• Is it one partner? Several independent partners? One partner who can coordinate many different options? What’s right for your situation?
  • Who offers large reach to your target audience segments?
  • Who are experts in innovation? Who can help explain new concepts/approaches in a way that helps educate medical, regulatory, and legal colleagues to gain necessary approvals?
  • Who fully understands the opportunities and challenges for pharmaceutical marketing?
  • Who stands behind what they offer by delivering the data you need to know the job has been done effectively and with minimal waste?
  • Who can create the program you need instead of offering the same old, same old?

4. Establish a strategic contact plan designed to accomplish each segment objective.

To achieve the best results, you should create a well-though-out plan at the start. You will find the plan invaluable for:

  • Defining who will be reached by what means, with what frequency, across what messaging sequence, to what end; and how to assess results.
  • Driving program optimization to improve the efficiency of the initiatives and outcomes.
  • Identifying the types of messaging and creative executions to develop. 

5. Leverage as many targeting techniques as are appropriate and possible. Mix, match, and optimize for maximum brand impact.

  • Contextual – Communicating your messages in an environment that offers other information on the same topic. This type of placement assumes a person is interested in the subject matter so similar ad messaging could be relevant.
  • Interest-based/behavioral – Delivering your message to people who have demonstrated a likely interest in your message based on certain behavior or lack thereof. As part of your strategic contact plan, you will define any online behavior that can be used to help define segments. Certain partner companies offer technology that can watch for these behaviors, segment on the fly, and deliver the right messaging instantaneously.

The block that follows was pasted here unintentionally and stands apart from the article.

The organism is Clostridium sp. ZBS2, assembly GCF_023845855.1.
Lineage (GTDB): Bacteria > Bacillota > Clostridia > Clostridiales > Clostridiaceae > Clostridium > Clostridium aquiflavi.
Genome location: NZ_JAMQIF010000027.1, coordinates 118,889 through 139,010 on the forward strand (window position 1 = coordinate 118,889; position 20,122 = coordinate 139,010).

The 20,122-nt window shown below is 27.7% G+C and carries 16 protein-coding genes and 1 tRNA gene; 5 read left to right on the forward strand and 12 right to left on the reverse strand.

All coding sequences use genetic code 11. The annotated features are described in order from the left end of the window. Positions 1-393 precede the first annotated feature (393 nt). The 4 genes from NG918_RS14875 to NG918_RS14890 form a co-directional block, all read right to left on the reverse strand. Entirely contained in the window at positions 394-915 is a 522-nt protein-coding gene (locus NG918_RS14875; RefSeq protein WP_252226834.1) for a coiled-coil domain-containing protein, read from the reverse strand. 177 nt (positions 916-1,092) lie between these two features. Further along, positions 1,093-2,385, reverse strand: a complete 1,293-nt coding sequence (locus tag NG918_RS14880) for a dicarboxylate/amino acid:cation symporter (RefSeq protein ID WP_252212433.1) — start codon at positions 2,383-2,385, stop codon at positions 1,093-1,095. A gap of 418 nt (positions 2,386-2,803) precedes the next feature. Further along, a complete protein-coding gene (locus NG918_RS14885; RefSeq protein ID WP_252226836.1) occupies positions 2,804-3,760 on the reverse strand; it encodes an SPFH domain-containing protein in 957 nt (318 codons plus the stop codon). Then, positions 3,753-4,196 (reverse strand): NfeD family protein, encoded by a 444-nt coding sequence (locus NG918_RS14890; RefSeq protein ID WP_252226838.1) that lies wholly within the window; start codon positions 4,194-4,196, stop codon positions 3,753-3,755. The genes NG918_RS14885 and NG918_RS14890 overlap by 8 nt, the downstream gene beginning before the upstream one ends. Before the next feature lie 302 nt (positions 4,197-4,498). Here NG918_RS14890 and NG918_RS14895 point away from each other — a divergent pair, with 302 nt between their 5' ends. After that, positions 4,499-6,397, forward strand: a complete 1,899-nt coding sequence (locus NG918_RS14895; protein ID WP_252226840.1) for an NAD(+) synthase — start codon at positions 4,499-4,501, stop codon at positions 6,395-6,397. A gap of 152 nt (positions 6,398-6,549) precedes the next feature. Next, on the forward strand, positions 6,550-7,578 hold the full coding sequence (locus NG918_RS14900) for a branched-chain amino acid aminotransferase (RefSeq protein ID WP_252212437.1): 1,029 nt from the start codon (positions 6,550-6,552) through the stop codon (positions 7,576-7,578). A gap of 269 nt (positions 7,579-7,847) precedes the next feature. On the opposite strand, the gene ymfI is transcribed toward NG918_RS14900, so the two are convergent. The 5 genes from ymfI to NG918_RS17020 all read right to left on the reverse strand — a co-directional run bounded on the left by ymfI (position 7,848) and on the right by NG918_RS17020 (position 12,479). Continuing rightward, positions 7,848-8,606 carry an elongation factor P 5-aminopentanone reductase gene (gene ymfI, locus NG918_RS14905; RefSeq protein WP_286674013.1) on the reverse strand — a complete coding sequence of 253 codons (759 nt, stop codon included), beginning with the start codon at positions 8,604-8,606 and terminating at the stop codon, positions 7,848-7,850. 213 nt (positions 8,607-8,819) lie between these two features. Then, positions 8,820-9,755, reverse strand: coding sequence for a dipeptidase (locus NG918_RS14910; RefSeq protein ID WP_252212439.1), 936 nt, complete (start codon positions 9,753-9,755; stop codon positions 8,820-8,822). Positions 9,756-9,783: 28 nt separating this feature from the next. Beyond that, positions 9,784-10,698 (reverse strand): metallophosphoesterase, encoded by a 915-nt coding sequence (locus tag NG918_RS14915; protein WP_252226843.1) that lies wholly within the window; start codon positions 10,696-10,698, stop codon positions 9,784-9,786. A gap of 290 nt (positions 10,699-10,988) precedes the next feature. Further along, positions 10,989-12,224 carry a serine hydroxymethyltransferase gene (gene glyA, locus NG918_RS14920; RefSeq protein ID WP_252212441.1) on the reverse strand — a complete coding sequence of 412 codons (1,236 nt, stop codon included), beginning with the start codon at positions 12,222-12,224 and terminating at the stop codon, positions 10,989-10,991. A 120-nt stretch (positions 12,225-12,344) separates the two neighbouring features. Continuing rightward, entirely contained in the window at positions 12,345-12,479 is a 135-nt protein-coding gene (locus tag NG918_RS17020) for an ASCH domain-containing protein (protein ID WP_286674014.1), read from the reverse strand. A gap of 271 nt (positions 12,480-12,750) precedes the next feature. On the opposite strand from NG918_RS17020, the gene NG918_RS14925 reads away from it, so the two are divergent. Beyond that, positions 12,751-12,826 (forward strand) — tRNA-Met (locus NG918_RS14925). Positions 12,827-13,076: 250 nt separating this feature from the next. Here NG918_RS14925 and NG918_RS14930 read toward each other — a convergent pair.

• Profile/registration data – Reaching people who have shared information about themselves for the purposes of receiving information of relevance to them. Some partner companies have this type of information from your targets already. That’s part of the value proposition they bring to the table. You don’t have to collect the information yourself to be able to reach people with stated interests or characteristics that imply interests.
  • List-matching/authentication – Making connections solely with healthcare professionals who are verified as prescribers or who are on your target list by name. Many pharma marketers need to invest their limited dollars in reaching only prescribers, or even more specifically, only the prescribers on their target list. Few partner companies can offer this much targeting precision and back it up. Even as this capability grows in the marketplace, it is limited by each company’s reach. Not only do they have to know your target visits their property, they also have to have your target visit during the time you’re running your campaign. The more limited a partner’s reach, the narrower the opportunity for you to make these highly targeted connections to your high-value audience.
  • Retargeting – Subsequent efforts to contact your targets after initial contact. Once you’ve made that first contact with one of your targets, you likely want to continue that connection to create a strong relationship with your brand. The ongoing efforts are based on each person’s or segment’s particular situation according to a planned course of action (i.e., strategic contact plan).

By following these five tips, pharma marketers can create and execute a detailed action plan that leverages insights and technology to drive bottom-line results for their brands.

Learn more about Informed Targeting, our proprietary mix of targeting methods implemented across our top-tier publisher partners in the health vertical.